Tuesday, 27 September 2011

take a 'leek'...

Firstly, apologies for the delay.

I'm gearing back up with my studies, so my mind is a whirl with PCOS, metabolism, and other such food/body related topics. I will have more health things to come in the future...

But back to the title...

I don't mean this literally of course, although with the amount of water I down in a day, perhaps I should change the spelling to the more appropriate meaning!

Sauteed leeks, mushrooms with parsley

I mean, take one leek.

The vegetable from the Allium family. His brothers are onion and garlic. Know them?

Leek isn't a vegetable I have often, but I really rather fancied it. I think that there is only one way to eat them, sauteed in butter!

Sizzling in butter and white wine

I also adore sauteed mushrooms with butter, white wine and parsley. So lets throw them all together!

Delicious with fresh sourdough bread...

For 2:
  • 1 leek washed and sliced
  • 8 chestnut mushrooms, quartered
  • knob of butter to sizzle in the pan
  • glug of white wine
  • chopped parsley
  • salt and pepper
Let the butter sizzle in the pan over a medium heat, then add the sliced leeks and mushrooms. Allow them to cook right down (that is where all the flavour is), but be careful not to have on a high heat otherwise they will brown/burn. Before you are ready to serve, add a generous glug of white wine and a handful of chopped parsley. Let the white wine reduce away and SERVE!

Some fillet steak

With all my extra efforts in the gym lately, my body was needing definite repairing. Enter fillet beef. Hello amino acids...build me!

It is ESSENTIAL you cook a steak properly. Prepare/season your beef first with olive oil, salt and pepper. Put into a searing hot pan. Hot hot, and generally leave for about 3 minutes on one side before turning over. Another couple of minutes on the other side, and perhaps with tongs move your steak around to sear the sides and ends for the nice colour, then take OFF the heat. Your meat will continue cooking a little so take off before you like it done. Then LEAVE it. The longer you leave it the better. If you cut now, it will be dry as a bone. Leave for at least 10 minutes, so that your steak can recover from intense heat shock. He has rather tensed up from all that action, so he needs a few moments to relax, calm down, gather himself and more importantly re-absorb his juices. Then Mr Steak will be carving/eating ready and just melt in the mouth.

Serve both with new potatoes, anything you like or nothing. I also used a little of the crab apple jelly I'm obsessed and some mustard.


Thursday, 22 September 2011

heavy metal

Knives, forks and spoons 11

They say the pleasure in your eating experience is enhanced and influenced by the plate you eat off, the cutlery you use and the setting you create. A plain old orange juice would taste far sweeter and decadent in a crystal champagne flute, would it not?!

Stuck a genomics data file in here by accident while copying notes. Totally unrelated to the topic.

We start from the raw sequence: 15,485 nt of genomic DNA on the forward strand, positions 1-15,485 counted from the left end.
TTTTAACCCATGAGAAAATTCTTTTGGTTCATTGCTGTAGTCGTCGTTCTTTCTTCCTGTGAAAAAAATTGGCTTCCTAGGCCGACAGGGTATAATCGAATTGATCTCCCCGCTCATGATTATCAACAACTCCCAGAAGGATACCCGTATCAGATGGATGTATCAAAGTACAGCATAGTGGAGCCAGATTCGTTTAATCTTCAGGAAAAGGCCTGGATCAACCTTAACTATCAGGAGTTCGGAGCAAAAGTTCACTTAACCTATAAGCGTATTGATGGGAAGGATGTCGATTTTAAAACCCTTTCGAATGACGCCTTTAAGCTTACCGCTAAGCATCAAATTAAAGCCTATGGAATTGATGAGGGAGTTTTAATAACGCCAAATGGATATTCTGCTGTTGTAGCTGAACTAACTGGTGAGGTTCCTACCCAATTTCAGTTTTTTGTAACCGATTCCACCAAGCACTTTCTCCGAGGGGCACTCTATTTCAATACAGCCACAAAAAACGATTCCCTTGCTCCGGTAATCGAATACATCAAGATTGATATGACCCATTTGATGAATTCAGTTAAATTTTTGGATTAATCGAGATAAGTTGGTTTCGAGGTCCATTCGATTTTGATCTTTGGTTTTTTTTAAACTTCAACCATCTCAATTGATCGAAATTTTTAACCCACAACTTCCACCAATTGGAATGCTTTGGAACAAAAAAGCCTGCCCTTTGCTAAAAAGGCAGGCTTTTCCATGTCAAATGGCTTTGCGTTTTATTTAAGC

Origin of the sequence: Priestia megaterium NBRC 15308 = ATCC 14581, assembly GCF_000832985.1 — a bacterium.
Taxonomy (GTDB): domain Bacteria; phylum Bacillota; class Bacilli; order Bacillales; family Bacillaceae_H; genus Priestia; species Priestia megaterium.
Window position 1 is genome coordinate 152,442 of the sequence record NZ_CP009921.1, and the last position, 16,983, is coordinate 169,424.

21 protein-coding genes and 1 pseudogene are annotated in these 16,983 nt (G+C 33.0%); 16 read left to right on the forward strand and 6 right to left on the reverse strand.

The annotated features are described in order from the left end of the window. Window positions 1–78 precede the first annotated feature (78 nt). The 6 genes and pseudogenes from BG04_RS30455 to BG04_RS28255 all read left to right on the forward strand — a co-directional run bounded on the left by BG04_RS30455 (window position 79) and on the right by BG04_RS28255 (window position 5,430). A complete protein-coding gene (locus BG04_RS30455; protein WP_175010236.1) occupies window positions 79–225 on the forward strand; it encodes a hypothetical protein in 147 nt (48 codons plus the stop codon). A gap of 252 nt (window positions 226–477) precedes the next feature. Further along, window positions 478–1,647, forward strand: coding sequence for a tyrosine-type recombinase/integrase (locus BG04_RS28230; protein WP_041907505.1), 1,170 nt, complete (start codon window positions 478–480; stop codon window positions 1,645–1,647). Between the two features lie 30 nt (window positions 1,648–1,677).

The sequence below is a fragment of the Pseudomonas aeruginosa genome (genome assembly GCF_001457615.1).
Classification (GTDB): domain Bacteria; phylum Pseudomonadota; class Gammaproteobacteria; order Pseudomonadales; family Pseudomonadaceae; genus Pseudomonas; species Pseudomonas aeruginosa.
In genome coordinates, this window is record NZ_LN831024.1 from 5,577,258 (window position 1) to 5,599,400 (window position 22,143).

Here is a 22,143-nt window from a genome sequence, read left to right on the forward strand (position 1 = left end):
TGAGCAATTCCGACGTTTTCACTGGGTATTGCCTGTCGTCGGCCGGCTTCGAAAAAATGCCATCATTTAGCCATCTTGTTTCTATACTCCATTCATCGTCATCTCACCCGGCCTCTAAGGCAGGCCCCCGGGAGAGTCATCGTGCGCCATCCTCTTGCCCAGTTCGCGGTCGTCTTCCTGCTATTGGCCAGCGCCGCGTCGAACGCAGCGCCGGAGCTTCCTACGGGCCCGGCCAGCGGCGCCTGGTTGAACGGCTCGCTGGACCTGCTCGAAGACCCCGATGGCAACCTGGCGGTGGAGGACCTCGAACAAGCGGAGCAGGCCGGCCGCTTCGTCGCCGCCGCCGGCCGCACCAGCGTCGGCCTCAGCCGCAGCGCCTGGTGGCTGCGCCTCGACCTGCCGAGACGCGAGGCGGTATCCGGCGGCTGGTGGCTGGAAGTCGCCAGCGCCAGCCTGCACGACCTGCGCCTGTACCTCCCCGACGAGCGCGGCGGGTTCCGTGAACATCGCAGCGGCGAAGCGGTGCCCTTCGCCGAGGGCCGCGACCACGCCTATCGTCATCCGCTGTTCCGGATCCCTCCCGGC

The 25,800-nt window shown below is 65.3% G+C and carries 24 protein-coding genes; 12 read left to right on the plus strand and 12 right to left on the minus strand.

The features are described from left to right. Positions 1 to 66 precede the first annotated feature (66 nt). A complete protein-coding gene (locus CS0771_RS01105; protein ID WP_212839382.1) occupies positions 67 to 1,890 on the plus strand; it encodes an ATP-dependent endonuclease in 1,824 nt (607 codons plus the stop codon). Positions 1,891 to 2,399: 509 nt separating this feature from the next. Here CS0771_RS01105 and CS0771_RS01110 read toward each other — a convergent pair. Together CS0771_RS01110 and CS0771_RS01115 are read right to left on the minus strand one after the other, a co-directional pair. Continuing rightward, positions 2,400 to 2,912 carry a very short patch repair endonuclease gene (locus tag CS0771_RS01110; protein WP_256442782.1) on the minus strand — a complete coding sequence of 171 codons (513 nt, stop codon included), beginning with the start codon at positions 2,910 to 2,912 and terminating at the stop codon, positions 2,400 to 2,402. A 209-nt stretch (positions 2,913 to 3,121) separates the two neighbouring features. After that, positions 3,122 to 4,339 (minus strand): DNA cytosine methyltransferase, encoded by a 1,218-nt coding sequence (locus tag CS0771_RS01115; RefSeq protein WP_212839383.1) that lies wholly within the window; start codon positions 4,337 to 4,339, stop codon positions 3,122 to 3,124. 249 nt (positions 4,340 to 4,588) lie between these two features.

Obviously, by the theme of this blog, you might gather that I enjoy food, but with a background in art and in fashion though, I get rather excited when they can all combine together to make something rather beautiful.

My friend suggested that I might like art by Bridget Davies. My friend knows me too well. Much of her work using ink, watercolour, gold and silver leaf. Themes heavily filled with fashion illustration, and intertwined with the occasional 'heavy metal.'

This might make you want to hop down to your closest antique market to pick up some new pieces. Why shouldn't supper on a Monday night for one be a special occasion? You might just appreciate what you're eating...and you might just enjoy it.

Two whisks

Souvenir spoons
Bridget's passion for the bygone era encouraged her visits to second hand shops in search of antique cutlery amongst other bits and bobs. Her first cutlery paintings were slightly different (which can be found in the early days of her blog), and although initially from old worn antique pieces, she now does include a lot of new cutlery especially for the larger pieces. She is currently hastily getting to work on some lovely seed measures tucked away in a beautifully old box and some antique fish sets amongst other things.

Tea strainers 2
Pepper pots
Bridget Davies is exhibiting NOW until the 25th September at the Brighton Art Fair.

Also, at the Palace Art Fair in London from 6th-9th October and at the Windsor Contemporary Art Fair from the 11th-13th November.

Lots of spoons
Cake slices

Monday, 19 September 2011

vegetarian feast

'Casa Moro' pumpkin and chickpea salad

Juicy medium rare iron filled steak or big can of chickpeas?

I could probably easily be vegetarian, but I do need a little animal flesh, or the stock from some broiling bones of chicken. Pure un-tampered genuine protein. I'm a carnivore at heart, but I do have a weakness for meaty pulses (I'm sure most men might gasp at the horror of receiving such a dish...'where's the meat?').

If you have chosen to be a vegetarian, do it this way, as my friend did for me one supper. Or, go down the spectacular vegetarian options route as Yotam Ottolenghi provides (do I have to tell you who he is again?). For whatever reason you might be a vegetarian, please please please, I beg of you, don't tell me you eat those bizarre 'fake' protein, mycoprotein nuggets, or even worse, have fake 'chicken' or fake 'sausages.' Surely if you are vegetarian, you don't need to be tricked into thinking you're eating a real sausage or piece of meat, AND surely as a supposedly health conscious/weight conscious individual you would know the wonders of the pulse/wild, red, brown rice/root vegetable/herbs and flavouring world?

I shiver when someone mentions the word 'Quorn.'

Do you?


My friend chose a delicious Ravinder Bhogal portobello mushroom recipe and a 'Moro' pumkin and chickpea salad.

I was not dissatisfied.

Let the adventure begin...

'Casa Moro' chickpea and pumpkin salad